:: Appraisal 1 click any image with a coloured border to enlarge.
A Point of Departure
- a critical appraisal

The act of going away can take many forms, ranging from simple farewells, concerning people, places, things, to the ultimate leave-taking, brought about by death.

In her collection of poems, 'A Point of Departure', Joyce Finzi reflects on this theme and gives expression to her own highly individual thoughts and feelings. Some of the poems are direct and easily understood; others profound, complex, philosophical, pondering the mystery of life, the unknown.

'Anniversary' is a short, cheerful acceptance of parting with youth and hoping for happiness amid the vagaries of life.

Let forties come
Let forties go
And never mind the weather
May summer's sun
And winter's snow
Twine happiness together

This unremitting process of human life, of nature, moving on from one phase to the next is a recurring theme and the transition from past to present is encapsulated in, 'Fallen Tree with Ivy Bound'

In this quiet place
the winds fly over.
A song bird flown
the nest outgrown…

Here past is caught
and present held…

While all about and unaware
from turmoil far removed
Shy purposeful stirring
of a waking day
through leaf and frond
and trembling grass.

On the subject of death, remembrances of two very different men are juxtaposed. The first, 'Here lies Bert', recounts the burial of a man, seemingly of humble origins.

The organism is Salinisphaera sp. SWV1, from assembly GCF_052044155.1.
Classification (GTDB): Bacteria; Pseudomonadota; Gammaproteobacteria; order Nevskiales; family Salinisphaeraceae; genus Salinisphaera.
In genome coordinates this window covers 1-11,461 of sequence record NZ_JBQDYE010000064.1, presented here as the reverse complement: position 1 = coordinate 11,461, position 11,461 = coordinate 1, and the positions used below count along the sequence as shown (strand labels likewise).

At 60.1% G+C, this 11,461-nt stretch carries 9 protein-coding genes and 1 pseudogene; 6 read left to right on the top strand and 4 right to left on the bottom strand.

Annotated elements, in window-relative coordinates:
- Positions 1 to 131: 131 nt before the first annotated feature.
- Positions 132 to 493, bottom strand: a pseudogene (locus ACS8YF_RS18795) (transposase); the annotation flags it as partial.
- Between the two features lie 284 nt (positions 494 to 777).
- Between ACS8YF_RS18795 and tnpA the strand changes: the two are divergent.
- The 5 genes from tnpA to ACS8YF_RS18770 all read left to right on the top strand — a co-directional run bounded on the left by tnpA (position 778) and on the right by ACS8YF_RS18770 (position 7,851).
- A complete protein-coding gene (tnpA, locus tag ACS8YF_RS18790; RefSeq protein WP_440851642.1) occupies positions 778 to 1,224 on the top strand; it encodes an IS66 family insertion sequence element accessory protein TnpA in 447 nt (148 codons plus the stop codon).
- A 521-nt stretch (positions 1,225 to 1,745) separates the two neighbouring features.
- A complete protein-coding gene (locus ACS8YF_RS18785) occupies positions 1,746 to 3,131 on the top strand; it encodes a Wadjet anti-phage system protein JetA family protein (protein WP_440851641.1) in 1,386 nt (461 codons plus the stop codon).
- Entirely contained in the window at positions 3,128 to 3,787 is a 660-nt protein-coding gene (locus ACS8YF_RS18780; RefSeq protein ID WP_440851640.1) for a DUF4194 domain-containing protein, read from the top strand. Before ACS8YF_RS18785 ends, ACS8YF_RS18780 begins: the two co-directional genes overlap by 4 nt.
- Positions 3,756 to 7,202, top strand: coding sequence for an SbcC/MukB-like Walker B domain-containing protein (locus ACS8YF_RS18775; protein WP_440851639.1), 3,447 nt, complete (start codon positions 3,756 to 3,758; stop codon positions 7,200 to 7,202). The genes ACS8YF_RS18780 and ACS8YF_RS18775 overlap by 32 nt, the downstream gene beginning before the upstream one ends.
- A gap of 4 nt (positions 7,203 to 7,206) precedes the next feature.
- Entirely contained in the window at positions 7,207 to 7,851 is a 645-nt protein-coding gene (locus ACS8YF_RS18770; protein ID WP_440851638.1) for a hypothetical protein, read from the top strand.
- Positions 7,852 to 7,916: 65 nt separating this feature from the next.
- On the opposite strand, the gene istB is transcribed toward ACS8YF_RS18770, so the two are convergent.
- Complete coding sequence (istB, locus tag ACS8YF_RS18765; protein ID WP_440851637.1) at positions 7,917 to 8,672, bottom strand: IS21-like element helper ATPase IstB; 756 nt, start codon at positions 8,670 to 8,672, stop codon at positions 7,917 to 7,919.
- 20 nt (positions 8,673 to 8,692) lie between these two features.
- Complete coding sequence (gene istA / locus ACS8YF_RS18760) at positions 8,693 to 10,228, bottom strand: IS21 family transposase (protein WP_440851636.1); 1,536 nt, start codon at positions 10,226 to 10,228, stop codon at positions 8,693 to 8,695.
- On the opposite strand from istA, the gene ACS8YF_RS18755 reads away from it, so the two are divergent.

His ever slow and furtive way
The frosted faggot of his noon
Now surely measured in red clay

But he has his moment of glory as neighbours cover his simple, sunlit mound with brilliant autumn flowers.

Never king
Was fairer crowned.

The second is a moving tribute to Ivor Gurney, whose wounds to body and mind, suffered during army service, 1914-1918, cut short the great promise shown in his early composition. He spent his last years in a mental institution and died at the age of forty-seven.

Now the last late song is gathered in -
Gleaned with love-bright constancy
From that urgent scattered sowing
Before the fall of night

Forgotten now the anguish, hidden those deeds
Through love and hate, with wisdom and with folly.

Tempered in extremity they stand
Ardent battlements to times erosion -
In his beloved, most fair and watered land.

Physical and mental wounds are sometimes handled with brooding intensity.

Down to the river
So swift its flow
To show my love the way to go.

Bright the water
Dark the tide
Sharp the wound within my side.


There was a wound -
It would not heal
It was both deep and wide

I sought to bind -
It could not be
The waiting earth received its blood.


Sensitive to atmosphere, Finzi sometimes chooses the darkness and mystery of night as a setting. In 'A Winter Night', she develops the idea of a group of people, wondering what part they are destined to play.

What pattern to follow?
What point of departure?

They must go on. They cannot turn back and there is no chance to learn anything new. Like actors in a play, waiting to be prompted, they hear their fate.

'I prompt' Said Time.

In contrast, a number of pieces have a lyrical quality. With her mastery of language, artist's eye, and affinity with nature, she creates impressions of great sensitivity that remain in the mind. There are no better illustrations than some of the lines from, ''Come Love'.

Moth dark the trees breathe quiet, and soft
Airs lift a scented sigh along the river.

Across the brindled stubble cobwebs dewed,
in silence lie the corn cut swathes,
stilled fountains the gilded sheaves.

Successive readings of these poems bring increasing rewards. To those who love poetry and do not yet know the work of Joy Finzi, read and discover!

Audrey Ingram, December 2002

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